Tiens, une idée qui fait plop : le développement/la maturation de l’open source part de l’infrastructure (Linux, Apache, …) et “monte” vers l’applicatif (Evolution, Plone, …) ; de nombreux ISP ont choisi l’open source pour monter une infrastructure permettant de monter des offres de services innovantes ; quelles seront les entreprises qui choisiront l’open source pour s’équiper en applicatifs permettant de monter des offres de services innovantes. Autrement dit, qui fera d’un Plone le même usage qu’un Free peut faire des linux (ou quel que soit le BSD qu’ils utilisent…) ? Est-ce qu’un Sharing Knowledge décidera d’open sourcer ses outils logiciels ? Est-ce qu’un Ingeniweb pourrait tenir une telle position ?

Visualizing social networks

Monday, August 16th, 2004

Social networks are (were ?) trendy these days. What’s missing with social networks is a nice interface so that you can easily browse through one’s social network. This is what this MIT research project was exploring and trying to implement (thank Gouri for the link).

Here are some output my own experiments and implementations on this topic.

Computer Associates a misé sur Zope. Pourquoi ?

Monday, August 16th, 2004

Computer Associates a misé sur Zope, de manière notamment à prendre position dans la tendance open source du moment. De tous les points de vue, je suppose que c’est une très bonne chose (pour Zope, pour Plone, pour CA, …)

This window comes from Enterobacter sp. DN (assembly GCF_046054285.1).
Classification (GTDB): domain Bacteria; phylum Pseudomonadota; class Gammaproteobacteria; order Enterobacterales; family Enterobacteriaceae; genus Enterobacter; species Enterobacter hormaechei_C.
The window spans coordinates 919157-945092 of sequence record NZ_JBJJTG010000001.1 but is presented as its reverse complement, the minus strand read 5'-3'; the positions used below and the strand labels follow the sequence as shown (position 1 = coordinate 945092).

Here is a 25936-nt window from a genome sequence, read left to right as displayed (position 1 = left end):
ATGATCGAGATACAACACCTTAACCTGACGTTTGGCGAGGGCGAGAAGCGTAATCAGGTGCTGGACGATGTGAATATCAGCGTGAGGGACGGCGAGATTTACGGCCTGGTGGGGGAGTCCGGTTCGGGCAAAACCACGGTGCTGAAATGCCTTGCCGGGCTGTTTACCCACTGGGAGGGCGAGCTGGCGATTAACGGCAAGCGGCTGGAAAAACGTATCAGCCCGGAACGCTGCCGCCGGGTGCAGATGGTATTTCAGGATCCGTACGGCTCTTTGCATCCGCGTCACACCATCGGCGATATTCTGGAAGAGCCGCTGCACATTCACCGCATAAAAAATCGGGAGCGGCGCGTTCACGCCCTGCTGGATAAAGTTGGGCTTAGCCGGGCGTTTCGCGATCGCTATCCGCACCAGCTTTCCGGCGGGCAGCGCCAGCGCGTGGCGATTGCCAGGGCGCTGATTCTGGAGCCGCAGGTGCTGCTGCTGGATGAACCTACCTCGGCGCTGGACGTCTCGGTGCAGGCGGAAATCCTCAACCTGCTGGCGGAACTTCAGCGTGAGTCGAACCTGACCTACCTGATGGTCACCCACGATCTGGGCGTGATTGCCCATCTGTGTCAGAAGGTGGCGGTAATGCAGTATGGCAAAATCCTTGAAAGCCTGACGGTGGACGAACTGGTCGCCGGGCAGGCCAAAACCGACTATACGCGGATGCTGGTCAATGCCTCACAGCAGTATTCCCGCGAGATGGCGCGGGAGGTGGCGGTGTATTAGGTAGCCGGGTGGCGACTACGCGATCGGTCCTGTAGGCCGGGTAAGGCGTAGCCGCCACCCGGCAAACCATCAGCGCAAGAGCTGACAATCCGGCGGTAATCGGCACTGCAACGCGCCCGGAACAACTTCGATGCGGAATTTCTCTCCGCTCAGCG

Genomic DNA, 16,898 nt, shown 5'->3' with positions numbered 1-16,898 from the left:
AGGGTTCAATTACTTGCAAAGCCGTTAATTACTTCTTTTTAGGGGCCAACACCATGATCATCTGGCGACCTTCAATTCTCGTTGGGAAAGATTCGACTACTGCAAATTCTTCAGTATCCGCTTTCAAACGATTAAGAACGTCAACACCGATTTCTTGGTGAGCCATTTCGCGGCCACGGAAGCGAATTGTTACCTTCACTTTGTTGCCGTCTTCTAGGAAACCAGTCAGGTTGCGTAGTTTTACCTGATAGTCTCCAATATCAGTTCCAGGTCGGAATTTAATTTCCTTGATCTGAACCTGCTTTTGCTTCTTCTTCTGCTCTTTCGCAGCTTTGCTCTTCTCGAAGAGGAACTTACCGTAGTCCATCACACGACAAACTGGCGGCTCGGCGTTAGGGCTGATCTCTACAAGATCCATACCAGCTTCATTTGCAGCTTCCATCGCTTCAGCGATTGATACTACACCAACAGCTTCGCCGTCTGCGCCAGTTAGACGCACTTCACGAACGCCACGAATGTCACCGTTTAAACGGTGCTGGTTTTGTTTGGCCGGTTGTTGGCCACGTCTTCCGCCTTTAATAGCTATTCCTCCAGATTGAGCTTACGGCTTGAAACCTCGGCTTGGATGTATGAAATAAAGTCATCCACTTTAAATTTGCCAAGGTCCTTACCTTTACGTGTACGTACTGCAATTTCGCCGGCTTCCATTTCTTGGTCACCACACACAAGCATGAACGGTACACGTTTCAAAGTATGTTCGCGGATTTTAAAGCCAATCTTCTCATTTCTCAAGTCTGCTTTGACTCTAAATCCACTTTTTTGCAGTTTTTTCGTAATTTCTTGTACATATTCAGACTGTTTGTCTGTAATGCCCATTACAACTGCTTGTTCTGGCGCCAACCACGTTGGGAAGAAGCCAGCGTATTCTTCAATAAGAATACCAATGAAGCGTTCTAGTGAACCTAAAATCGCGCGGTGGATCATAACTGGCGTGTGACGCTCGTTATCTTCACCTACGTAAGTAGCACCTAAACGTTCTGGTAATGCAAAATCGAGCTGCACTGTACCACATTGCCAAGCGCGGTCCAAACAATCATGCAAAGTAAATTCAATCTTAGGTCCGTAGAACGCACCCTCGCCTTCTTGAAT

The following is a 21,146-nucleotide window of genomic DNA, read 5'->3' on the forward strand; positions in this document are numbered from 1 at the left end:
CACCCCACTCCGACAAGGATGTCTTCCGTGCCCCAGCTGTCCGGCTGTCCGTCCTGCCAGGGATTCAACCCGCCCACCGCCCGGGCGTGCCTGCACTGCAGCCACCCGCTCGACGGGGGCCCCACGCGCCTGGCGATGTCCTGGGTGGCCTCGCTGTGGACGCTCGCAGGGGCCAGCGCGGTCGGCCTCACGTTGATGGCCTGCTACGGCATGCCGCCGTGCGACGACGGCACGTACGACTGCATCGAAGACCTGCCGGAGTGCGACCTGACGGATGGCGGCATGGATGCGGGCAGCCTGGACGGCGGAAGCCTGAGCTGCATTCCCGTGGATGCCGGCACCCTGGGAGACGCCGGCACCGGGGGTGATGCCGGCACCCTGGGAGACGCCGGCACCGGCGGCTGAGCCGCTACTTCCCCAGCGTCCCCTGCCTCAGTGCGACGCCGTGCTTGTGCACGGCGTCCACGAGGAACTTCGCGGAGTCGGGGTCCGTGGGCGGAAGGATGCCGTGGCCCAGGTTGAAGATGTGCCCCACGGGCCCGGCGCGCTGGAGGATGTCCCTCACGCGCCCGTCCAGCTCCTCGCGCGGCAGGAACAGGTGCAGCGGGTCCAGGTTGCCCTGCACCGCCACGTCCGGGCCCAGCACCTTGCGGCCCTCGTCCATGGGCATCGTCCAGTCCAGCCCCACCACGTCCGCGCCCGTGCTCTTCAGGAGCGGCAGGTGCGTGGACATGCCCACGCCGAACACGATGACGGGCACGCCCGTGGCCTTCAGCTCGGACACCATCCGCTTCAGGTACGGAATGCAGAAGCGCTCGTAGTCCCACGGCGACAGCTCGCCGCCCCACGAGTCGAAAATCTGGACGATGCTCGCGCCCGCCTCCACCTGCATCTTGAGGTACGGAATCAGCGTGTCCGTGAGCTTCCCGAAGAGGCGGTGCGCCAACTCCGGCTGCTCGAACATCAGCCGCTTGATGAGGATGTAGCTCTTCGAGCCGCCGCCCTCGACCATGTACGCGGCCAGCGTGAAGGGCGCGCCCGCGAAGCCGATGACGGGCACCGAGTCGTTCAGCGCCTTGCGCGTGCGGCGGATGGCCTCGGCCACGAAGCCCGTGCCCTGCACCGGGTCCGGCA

Cependant, je suis étonné par ce que j’entends dire par mes collègues au sujet de Computer Associates. On me décrit cette société comme une entreprise de requins : en France, un repaire de commerciaux aux dents longues pour lesquels seul le chiffre compte ; et surtout une entreprise dont la stratégie consisterait à racheter des acteurs innovants pour les étouffer dans l’oeuf. Bref, les différents échos que l’on m’a rapporté à leur sujet font état d’une caricature de gros éditeurs sans âme et poussant à l’extrême les pratiques anti-concurrentielles si souvent décriées dans le secteur.

J’imagine que ces échos comportent sans doute une bonne part d’exagération et peut-être une once de mauvais esprit (ils ne peuvent pas être si mauvais, dites-moi ???). Néanmoins, il doit bien y avoir aussi une part de vrai. Alors que penser d’un acteur de ce type qui se rapproche du monde de l’open source. Comment un éditeur aux dents longues peut-il espérer profiter de communautés open source ?

Ma question n’est pas de savoir si CA est “gentil” ou “méchant”, “bon” ou “mauvais”. Ma question est plutôt de savoir : est-ce qu’un acteur de ce type peut réellement lier des liens profitables et durables avec une communauté open source ? Un éditeur tel que CA peut-il réellement trouver sa place dans un écosystème open source sans le dégrader ou, plus vraisemblablement, s’en faire gentiment éjecter avec le temps ? Ou bien, au-delà de l’effet d’annonce, les gens de Computer Associates ont-ils réellement pris conscience des spécificités et de l’intérêt stratégique de l’open source ? Sont-ils prêts à faire les sacrifices (investissements et conduite interne du changement) nécessaires pour réellement profiter des opportunités de l’open source ? Autrement dit : CA = profiteur qui fait un mouvement par effet de mode ? ou bien CA = visionnaire ?